More substantial increases were hospital spending, which increased 4.9% and the category “Other”, which includes outside support such as ambulance fees and non-medical-facility care, such as those provided by colleges and schools, increased by 7.7%. Home Health care, or care provided to patients in their home, rose by over 6%. National healthcare programs that provide for those lacking funds to provide themselves healthcare like Medicaid, 5%, and Medicare, 7.2%, also saw substantial increases. However, health insurance premiums rose most dramatically at 11.4%.

Costs to Business and Labor

With health insurance costs rising so dramatically, it places business, which have historically provided U.S. workers with health insurance, in a difficult situation. Health insurance premiums are far outpacing inflation and revenue growth. Thus a recent survey shows that most large business are shifting the burden of health insurance costs to their employees as rapidly as possible. Roughly 53% of large firms surveyed, which employ about four million workers, plan to increase their employees share of healthcare costs next year. More than 10% of those firms are expecting to increase employee contributions by more than 10% while 26% of those firms plan to increase employee deductibles. However, 74% of these firms will now offer a high deductible and less expensive form of insurance to employees, up from 61% in the preceding year.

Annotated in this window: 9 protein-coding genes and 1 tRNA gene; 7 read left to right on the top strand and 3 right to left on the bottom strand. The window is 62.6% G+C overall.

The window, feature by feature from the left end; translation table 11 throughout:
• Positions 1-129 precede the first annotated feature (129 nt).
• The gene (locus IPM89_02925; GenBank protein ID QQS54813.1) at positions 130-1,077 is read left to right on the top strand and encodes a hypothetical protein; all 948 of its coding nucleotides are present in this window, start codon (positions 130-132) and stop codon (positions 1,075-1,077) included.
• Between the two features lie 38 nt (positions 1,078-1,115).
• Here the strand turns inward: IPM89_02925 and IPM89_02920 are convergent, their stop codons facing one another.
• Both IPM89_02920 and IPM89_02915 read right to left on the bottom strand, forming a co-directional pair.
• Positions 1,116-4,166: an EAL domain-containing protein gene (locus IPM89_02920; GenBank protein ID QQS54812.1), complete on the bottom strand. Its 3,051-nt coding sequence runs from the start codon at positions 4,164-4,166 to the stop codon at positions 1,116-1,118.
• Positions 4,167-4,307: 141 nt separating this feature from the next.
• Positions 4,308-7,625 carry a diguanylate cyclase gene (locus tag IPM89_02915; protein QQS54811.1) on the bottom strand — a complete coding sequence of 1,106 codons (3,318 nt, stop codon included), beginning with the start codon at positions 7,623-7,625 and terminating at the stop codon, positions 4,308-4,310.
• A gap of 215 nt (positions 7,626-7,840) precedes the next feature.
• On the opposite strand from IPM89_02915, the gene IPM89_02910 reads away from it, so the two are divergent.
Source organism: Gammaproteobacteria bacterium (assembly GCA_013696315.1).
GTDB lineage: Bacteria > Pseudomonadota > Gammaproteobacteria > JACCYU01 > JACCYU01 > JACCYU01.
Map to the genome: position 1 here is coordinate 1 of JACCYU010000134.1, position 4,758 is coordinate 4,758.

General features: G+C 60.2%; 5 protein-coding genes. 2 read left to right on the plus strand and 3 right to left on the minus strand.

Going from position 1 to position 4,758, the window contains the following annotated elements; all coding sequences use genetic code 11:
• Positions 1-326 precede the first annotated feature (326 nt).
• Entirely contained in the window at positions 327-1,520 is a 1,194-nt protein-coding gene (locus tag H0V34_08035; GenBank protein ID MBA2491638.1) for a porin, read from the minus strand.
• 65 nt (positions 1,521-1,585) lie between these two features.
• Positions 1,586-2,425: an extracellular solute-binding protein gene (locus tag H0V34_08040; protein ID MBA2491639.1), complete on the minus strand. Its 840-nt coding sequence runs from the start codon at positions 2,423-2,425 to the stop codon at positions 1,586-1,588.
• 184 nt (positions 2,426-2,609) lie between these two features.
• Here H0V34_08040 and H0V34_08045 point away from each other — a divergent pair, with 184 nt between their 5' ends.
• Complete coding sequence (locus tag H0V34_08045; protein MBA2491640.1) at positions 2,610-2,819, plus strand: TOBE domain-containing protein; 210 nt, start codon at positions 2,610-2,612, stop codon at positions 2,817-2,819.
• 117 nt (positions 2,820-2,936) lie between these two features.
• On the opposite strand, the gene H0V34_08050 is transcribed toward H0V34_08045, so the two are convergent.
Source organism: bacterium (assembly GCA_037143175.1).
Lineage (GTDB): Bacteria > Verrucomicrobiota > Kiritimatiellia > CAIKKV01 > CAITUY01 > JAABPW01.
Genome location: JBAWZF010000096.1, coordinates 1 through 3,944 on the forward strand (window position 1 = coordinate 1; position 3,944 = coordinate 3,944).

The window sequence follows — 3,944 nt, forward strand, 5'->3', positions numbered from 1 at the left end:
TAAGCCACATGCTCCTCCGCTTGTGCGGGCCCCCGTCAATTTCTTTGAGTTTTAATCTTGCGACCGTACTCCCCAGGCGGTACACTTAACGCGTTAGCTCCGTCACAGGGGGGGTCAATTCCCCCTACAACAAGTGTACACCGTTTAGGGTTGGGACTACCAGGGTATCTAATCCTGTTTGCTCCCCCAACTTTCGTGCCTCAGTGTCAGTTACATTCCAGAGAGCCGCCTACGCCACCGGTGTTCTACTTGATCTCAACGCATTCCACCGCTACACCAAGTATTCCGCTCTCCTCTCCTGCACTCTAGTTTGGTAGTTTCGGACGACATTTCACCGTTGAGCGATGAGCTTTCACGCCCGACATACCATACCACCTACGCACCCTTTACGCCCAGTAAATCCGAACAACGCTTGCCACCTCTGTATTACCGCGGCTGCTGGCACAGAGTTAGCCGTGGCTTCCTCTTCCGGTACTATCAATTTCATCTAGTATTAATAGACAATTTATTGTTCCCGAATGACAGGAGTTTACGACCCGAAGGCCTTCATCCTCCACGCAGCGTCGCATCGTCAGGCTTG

Due to the patchwork nature of healthcare in the U.S., it is difficult to arrive at a solid figure for healthcare expenditure by the private business community. Therefore, the percentage increases is the primary metric used, and with it rising so quickly, it is clear that business will continue to shift the cost to employees. This hampers wage growth for U.S. citizens, as almost all increases are immediately absorbed by increasing healthcare premium.